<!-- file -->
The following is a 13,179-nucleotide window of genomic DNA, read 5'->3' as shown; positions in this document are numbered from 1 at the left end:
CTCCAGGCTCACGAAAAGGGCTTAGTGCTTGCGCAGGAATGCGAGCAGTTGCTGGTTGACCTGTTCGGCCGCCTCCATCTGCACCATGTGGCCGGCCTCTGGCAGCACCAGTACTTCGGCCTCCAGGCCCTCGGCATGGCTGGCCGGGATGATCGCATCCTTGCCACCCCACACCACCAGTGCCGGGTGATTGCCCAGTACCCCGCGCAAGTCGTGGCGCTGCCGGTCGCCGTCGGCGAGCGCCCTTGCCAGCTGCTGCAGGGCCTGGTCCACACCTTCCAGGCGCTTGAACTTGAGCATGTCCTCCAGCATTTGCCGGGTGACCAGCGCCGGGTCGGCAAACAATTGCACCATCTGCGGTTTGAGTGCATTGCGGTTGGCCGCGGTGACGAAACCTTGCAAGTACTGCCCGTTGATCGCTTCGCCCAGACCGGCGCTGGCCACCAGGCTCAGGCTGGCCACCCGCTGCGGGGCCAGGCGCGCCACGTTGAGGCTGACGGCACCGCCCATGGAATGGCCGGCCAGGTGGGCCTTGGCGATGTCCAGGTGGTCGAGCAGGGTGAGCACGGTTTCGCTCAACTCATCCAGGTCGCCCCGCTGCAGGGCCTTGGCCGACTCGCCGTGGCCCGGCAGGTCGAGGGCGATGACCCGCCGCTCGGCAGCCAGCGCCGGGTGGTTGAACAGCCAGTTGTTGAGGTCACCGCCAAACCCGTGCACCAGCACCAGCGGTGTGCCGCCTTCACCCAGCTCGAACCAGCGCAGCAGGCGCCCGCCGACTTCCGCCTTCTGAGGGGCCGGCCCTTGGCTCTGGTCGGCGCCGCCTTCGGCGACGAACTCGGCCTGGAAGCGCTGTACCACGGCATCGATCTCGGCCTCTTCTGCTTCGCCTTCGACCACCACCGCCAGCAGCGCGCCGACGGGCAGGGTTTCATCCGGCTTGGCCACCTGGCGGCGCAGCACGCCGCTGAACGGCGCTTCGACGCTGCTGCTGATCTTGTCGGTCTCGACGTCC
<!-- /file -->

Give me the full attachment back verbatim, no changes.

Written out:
The following is a 13,179-nucleotide window of genomic DNA, read 5'->3' as shown; positions in this document are numbered from 1 at the left end:
CTCCAGGCTCACGAAAAGGGCTTAGTGCTTGCGCAGGAATGCGAGCAGTTGCTGGTTGACCTGTTCGGCCGCCTCCATCTGCACCATGTGGCCGGCCTCTGGCAGCACCAGTACTTCGGCCTCCAGGCCCTCGGCATGGCTGGCCGGGATGATCGCATCCTTGCCACCCCACACCACCAGTGCCGGGTGATTGCCCAGTACCCCGCGCAAGTCGTGGCGCTGCCGGTCGCCGTCGGCGAGCGCCCTTGCCAGCTGCTGCAGGGCCTGGTCCACACCTTCCAGGCGCTTGAACTTGAGCATGTCCTCCAGCATTTGCCGGGTGACCAGCGCCGGGTCGGCAAACAATTGCACCATCTGCGGTTTGAGTGCATTGCGGTTGGCCGCGGTGACGAAACCTTGCAAGTACTGCCCGTTGATCGCTTCGCCCAGACCGGCGCTGGCCACCAGGCTCAGGCTGGCCACCCGCTGCGGGGCCAGGCGCGCCACGTTGAGGCTGACGGCACCGCCCATGGAATGGCCGGCCAGGTGGGCCTTGGCGATGTCCAGGTGGTCGAGCAGGGTGAGCACGGTTTCGCTCAACTCATCCAGGTCGCCCCGCTGCAGGGCCTTGGCCGACTCGCCGTGGCCCGGCAGGTCGAGGGCGATGACCCGCCGCTCGGCAGCCAGCGCCGGGTGGTTGAACAGCCAGTTGTTGAGGTCACCGCCAAACCCGTGCACCAGCACCAGCGGTGTGCCGCCTTCACCCAGCTCGAACCAGCGCAGCAGGCGCCCGCCGACTTCCGCCTTCTGAGGGGCCGGCCCTTGGCTCTGGTCGGCGCCGCCTTCGGCGACGAACTCGGCCTGGAAGCGCTGTACCACGGCATCGATCTCGGCCTCTTCTGCTTCGCCTTCGACCACCACCGCCAGCAGCGCGCCGACGGGCAGGGTTTCATCCGGCTTGGCCACCTGGCGGCGCAGCACGCCGCTGAACGGCGCTTCGACGCTGCTGCTGATCTTGTCGGTCTCGACGTCC